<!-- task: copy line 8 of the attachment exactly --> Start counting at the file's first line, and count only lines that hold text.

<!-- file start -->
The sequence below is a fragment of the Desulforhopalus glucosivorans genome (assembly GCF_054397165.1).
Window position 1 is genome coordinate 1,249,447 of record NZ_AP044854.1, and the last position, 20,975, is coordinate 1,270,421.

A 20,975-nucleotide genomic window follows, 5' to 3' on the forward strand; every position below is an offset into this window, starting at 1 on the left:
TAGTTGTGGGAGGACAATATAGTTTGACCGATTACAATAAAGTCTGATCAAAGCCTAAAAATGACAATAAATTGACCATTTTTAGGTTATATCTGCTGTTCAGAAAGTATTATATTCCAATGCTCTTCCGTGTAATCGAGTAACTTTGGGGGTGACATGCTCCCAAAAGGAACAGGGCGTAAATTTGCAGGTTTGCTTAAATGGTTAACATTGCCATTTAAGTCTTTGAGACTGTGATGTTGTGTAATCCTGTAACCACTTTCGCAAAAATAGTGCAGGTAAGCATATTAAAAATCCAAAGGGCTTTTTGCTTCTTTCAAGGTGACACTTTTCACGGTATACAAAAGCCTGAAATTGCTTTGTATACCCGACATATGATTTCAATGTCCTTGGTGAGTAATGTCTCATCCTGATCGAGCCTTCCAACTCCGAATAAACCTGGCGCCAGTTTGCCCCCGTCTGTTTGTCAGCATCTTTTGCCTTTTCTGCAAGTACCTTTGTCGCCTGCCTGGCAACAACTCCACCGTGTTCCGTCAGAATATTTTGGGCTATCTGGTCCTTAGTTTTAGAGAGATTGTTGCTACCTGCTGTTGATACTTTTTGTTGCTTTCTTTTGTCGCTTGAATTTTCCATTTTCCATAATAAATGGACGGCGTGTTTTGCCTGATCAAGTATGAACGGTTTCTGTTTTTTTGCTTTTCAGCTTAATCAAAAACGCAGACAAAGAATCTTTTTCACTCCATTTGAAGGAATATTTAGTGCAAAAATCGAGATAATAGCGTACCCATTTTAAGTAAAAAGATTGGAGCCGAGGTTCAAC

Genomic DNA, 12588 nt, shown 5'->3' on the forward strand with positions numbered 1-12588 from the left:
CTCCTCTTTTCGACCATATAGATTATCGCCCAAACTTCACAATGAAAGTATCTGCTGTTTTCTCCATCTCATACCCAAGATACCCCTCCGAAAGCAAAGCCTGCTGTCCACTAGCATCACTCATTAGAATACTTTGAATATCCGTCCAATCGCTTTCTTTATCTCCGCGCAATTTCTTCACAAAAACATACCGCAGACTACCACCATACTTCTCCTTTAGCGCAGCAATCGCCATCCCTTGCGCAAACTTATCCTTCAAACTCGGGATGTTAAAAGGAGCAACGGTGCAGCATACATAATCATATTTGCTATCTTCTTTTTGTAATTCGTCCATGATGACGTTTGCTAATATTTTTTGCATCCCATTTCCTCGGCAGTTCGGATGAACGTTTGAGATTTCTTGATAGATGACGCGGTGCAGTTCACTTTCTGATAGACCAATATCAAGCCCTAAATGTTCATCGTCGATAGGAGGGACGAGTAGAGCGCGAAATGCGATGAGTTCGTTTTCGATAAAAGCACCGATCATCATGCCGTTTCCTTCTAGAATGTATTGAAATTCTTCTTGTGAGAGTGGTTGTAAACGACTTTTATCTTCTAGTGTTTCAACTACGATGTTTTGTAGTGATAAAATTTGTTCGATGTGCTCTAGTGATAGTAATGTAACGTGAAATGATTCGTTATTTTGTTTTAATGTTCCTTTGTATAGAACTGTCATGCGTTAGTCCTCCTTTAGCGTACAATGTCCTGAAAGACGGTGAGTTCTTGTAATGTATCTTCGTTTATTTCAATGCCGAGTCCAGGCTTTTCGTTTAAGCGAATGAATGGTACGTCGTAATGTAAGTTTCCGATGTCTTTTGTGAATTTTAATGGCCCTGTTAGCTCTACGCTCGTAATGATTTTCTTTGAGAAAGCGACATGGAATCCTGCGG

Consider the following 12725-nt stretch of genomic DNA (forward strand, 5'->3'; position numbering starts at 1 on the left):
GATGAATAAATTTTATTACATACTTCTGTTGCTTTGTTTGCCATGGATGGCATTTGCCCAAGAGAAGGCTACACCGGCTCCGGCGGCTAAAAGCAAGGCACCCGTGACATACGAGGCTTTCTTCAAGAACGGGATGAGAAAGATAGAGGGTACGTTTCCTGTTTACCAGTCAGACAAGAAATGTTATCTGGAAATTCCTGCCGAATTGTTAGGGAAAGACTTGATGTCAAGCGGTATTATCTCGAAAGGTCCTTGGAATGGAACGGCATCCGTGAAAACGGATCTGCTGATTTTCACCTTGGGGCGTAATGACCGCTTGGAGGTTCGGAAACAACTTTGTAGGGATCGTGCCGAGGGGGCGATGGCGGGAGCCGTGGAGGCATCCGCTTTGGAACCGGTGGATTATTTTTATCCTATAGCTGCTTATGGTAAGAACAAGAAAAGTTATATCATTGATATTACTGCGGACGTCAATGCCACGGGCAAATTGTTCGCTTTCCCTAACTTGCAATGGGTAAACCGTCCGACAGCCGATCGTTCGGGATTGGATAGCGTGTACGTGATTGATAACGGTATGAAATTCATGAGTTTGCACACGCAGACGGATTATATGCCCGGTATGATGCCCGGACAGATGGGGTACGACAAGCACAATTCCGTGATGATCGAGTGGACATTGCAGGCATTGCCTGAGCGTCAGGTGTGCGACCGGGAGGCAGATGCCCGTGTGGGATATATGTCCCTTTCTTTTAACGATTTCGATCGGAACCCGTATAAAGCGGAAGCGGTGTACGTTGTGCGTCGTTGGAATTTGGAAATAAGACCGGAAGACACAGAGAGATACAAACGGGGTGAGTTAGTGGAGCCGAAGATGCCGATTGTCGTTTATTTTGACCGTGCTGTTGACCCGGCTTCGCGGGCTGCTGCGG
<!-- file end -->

GATGAATAAATTTTATTACATACTTCTGTTGCTTTGTTTGCCATGGATGGCATTTGCCCAAGAGAAGGCTACACCGGCTCCGGCGGCTAAAAGCAAGGCACCCGTGACATACGAGGCTTTCTTCAAGAACGGGATGAGAAAGATAGAGGGTACGTTTCCTGTTTACCAGTCAGACAAGAAATGTTATCTGGAAATTCCTGCCGAATTGTTAGGGAAAGACTTGATGTCAAGCGGTATTATCTCGAAAGGTCCTTGGAATGGAACGGCATCCGTGAAAACGGATCTGCTGATTTTCACCTTGGGGCGTAATGACCGCTTGGAGGTTCGGAAACAACTTTGTAGGGATCGTGCCGAGGGGGCGATGGCGGGAGCCGTGGAGGCATCCGCTTTGGAACCGGTGGATTATTTTTATCCTATAGCTGCTTATGGTAAGAACAAGAAAAGTTATATCATTGATATTACTGCGGACGTCAATGCCACGGGCAAATTGTTCGCTTTCCCTAACTTGCAATGGGTAAACCGTCCGACAGCCGATCGTTCGGGATTGGATAGCGTGTACGTGATTGATAACGGTATGAAATTCATGAGTTTGCACACGCAGACGGATTATATGCCCGGTATGATGCCCGGACAGATGGGGTACGACAAGCACAATTCCGTGATGATCGAGTGGACATTGCAGGCATTGCCTGAGCGTCAGGTGTGCGACCGGGAGGCAGATGCCCGTGTGGGATATATGTCCCTTTCTTTTAACGATTTCGATCGGAACCCGTATAAAGCGGAAGCGGTGTACGTTGTGCGTCGTTGGAATTTGGAAATAAGACCGGAAGACACAGAGAGATACAAACGGGGTGAGTTAGTGGAGCCGAAGATGCCGATTGTCGTTTATTTTGACCGTGCTGTTGACCCGGCTTCGCGGGCTGCTGCGG